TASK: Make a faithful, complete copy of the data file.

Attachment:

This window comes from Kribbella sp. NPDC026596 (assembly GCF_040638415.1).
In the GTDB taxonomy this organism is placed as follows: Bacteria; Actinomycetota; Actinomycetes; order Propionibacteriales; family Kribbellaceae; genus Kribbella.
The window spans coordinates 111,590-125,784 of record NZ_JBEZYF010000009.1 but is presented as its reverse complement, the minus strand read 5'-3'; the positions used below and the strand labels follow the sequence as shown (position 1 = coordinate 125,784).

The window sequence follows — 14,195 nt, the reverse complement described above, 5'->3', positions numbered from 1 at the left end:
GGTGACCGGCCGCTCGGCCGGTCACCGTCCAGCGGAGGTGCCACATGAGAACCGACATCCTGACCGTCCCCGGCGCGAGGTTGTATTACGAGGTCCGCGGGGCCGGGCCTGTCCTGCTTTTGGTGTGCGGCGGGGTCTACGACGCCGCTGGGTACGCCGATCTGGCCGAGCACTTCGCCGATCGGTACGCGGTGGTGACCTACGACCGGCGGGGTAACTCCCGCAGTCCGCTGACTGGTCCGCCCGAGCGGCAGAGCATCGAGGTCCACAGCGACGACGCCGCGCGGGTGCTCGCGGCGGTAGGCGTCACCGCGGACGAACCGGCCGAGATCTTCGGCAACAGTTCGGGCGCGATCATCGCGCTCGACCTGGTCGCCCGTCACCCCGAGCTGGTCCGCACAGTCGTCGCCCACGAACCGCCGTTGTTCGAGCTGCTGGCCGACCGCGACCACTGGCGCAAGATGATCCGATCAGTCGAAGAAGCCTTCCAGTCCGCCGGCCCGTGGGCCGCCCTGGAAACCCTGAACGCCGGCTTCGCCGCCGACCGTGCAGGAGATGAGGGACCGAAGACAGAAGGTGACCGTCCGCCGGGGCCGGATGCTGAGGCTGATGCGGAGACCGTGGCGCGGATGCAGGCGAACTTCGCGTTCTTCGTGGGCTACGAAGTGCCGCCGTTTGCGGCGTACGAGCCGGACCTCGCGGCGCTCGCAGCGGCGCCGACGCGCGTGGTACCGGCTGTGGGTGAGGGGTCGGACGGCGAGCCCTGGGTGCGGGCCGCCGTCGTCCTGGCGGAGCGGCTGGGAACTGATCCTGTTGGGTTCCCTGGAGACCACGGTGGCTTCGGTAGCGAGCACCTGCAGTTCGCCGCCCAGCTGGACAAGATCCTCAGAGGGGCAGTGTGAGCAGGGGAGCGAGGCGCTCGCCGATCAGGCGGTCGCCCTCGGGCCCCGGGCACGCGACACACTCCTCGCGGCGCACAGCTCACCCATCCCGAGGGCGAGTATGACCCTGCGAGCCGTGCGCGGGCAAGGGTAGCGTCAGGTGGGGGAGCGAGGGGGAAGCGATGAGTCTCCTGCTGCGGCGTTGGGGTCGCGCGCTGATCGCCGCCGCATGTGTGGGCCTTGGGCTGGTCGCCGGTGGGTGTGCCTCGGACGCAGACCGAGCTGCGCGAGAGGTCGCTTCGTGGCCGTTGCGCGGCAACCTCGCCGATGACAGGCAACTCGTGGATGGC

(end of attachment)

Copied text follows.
This window comes from Kribbella sp. NPDC026596 (assembly GCF_040638415.1).
In the GTDB taxonomy this organism is placed as follows: Bacteria; Actinomycetota; Actinomycetes; order Propionibacteriales; family Kribbellaceae; genus Kribbella.
The window spans coordinates 111,590-125,784 of record NZ_JBEZYF010000009.1 but is presented as its reverse complement, the minus strand read 5'-3'; the positions used below and the strand labels follow the sequence as shown (position 1 = coordinate 125,784).

The window sequence follows — 14,195 nt, the reverse complement described above, 5'->3', positions numbered from 1 at the left end:
GGTGACCGGCCGCTCGGCCGGTCACCGTCCAGCGGAGGTGCCACATGAGAACCGACATCCTGACCGTCCCCGGCGCGAGGTTGTATTACGAGGTCCGCGGGGCCGGGCCTGTCCTGCTTTTGGTGTGCGGCGGGGTCTACGACGCCGCTGGGTACGCCGATCTGGCCGAGCACTTCGCCGATCGGTACGCGGTGGTGACCTACGACCGGCGGGGTAACTCCCGCAGTCCGCTGACTGGTCCGCCCGAGCGGCAGAGCATCGAGGTCCACAGCGACGACGCCGCGCGGGTGCTCGCGGCGGTAGGCGTCACCGCGGACGAACCGGCCGAGATCTTCGGCAACAGTTCGGGCGCGATCATCGCGCTCGACCTGGTCGCCCGTCACCCCGAGCTGGTCCGCACAGTCGTCGCCCACGAACCGCCGTTGTTCGAGCTGCTGGCCGACCGCGACCACTGGCGCAAGATGATCCGATCAGTCGAAGAAGCCTTCCAGTCCGCCGGCCCGTGGGCCGCCCTGGAAACCCTGAACGCCGGCTTCGCCGCCGACCGTGCAGGAGATGAGGGACCGAAGACAGAAGGTGACCGTCCGCCGGGGCCGGATGCTGAGGCTGATGCGGAGACCGTGGCGCGGATGCAGGCGAACTTCGCGTTCTTCGTGGGCTACGAAGTGCCGCCGTTTGCGGCGTACGAGCCGGACCTCGCGGCGCTCGCAGCGGCGCCGACGCGCGTGGTACCGGCTGTGGGTGAGGGGTCGGACGGCGAGCCCTGGGTGCGGGCCGCCGTCGTCCTGGCGGAGCGGCTGGGAACTGATCCTGTTGGGTTCCCTGGAGACCACGGTGGCTTCGGTAGCGAGCACCTGCAGTTCGCCGCCCAGCTGGACAAGATCCTCAGAGGGGCAGTGTGAGCAGGGGAGCGAGGCGCTCGCCGATCAGGCGGTCGCCCTCGGGCCCCGGGCACGCGACACACTCCTCGCGGCGCACAGCTCACCCATCCCGAGGGCGAGTATGACCCTGCGAGCCGTGCGCGGGCAAGGGTAGCGTCAGGTGGGGGAGCGAGGGGGAAGCGATGAGTCTCCTGCTGCGGCGTTGGGGTCGCGCGCTGATCGCCGCCGCATGTGTGGGCCTTGGGCTGGTCGCCGGTGGGTGTGCCTCGGACGCAGACCGAGCTGCGCGAGAGGTCGCTTCGTGGCCGTTGCGCGGCAACCTCGCCGATGACAGGCAACTCGTGGATGGC